Line and Staff Functions
- By Nora K. Rice, Rich Kellett
- May 24, 2001
In this overview, line functions and staff functions are separated. In large organizations, individuals often are dedicated to focus on the staff functions. In smaller organizations line and staff functions may be intermixed. All levels vertically are responsible for implementing policies and legal requirements. Line functions: These are oriented on the direct delivery or distribution of products and services to an agency's customers. Distribution may involve the distributing of funds through benefits programs. It also includes the "delivery" of operational activities such as warfighting.
A chief operations officer could be assigned the responsibility of managing operations, programs and central services. Similarly, an executive officer or chief of staff could be assigned responsibility for managing staff functions.
Line processes include such things as applications (such as licensing), benefits transfer, filings (such as tax forms), information collection and dissemination, procurement, regulatory management, revenue collection, transactions. Staff functions: In theory, staff functions operate to carry the burden of activities that detract from conducting operational activities such as ongoing operations, new program development and central services. Often staff functions carry with them both a reporting and oversight role.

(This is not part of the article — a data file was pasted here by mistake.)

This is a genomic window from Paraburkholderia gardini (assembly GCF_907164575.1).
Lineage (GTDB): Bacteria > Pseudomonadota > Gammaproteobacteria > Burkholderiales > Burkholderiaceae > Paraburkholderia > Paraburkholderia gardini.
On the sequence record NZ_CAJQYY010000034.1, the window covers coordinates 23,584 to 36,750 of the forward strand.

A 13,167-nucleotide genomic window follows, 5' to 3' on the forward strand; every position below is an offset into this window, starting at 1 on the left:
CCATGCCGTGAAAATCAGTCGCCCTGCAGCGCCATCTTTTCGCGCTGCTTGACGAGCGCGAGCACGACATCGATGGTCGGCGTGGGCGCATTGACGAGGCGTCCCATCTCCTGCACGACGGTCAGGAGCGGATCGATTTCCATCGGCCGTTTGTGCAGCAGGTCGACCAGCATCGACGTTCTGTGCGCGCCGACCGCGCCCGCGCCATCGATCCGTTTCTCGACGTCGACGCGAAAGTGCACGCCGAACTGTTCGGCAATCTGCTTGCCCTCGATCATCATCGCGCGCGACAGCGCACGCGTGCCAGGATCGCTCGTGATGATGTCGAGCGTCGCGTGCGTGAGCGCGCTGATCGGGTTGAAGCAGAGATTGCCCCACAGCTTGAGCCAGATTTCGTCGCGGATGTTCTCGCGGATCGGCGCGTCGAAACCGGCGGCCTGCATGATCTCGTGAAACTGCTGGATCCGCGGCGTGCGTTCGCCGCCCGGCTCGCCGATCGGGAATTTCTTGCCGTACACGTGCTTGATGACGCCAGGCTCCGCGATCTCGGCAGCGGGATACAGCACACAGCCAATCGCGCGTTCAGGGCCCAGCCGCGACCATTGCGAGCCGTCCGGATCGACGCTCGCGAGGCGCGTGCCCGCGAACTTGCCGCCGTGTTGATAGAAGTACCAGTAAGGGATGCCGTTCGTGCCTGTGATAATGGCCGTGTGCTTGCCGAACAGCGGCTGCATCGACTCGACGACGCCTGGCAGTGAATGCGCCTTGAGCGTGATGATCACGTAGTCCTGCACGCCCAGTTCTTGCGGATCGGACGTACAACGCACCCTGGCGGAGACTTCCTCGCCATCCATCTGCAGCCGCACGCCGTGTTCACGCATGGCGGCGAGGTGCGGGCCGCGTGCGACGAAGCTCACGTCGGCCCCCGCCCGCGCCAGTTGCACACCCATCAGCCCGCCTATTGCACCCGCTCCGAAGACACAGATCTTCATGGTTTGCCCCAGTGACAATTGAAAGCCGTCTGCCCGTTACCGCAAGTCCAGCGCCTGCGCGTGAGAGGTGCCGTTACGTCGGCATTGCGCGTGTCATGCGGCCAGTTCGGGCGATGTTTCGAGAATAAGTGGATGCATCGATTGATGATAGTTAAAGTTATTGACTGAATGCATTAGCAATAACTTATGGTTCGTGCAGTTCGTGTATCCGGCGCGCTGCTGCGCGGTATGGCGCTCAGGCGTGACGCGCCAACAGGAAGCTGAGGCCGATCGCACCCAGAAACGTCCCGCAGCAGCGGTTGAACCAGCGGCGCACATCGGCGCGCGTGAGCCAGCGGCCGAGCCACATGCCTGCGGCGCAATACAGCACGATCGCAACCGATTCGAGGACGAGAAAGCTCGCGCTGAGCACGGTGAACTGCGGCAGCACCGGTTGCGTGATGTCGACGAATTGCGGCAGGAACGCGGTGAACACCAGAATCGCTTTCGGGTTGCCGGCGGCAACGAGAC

Legislation seems to be driving additional staff functions that may require the creation of new staffs or the layering of additional functions into current staffs.
Staff functions include such things as accounting, acquisition management, budgeting, capital planning, financial management, marketing, customer relationship management, organizational maturity/capabilities (proposed), personnel management and training, records management, strategic planning, travel.
Operations: Ongoing products and services that are provided externally. Operations might include service delivery, manufacturing, distribution, etc. Programs: Ongoing projects or collections of projects that represent the development of a new or substantially changed product or service. Central services: Ongoing products and services that are provided centrally to the organization internally. These can be centralized at any level or decentralized. Typically, inventory management would not be done below the business-unit level except for large projects or operations. Business units: When the organization has a large number of products and services, some may be organized into another layer called a business unit. A business unit is a set of related or similar projects/programs.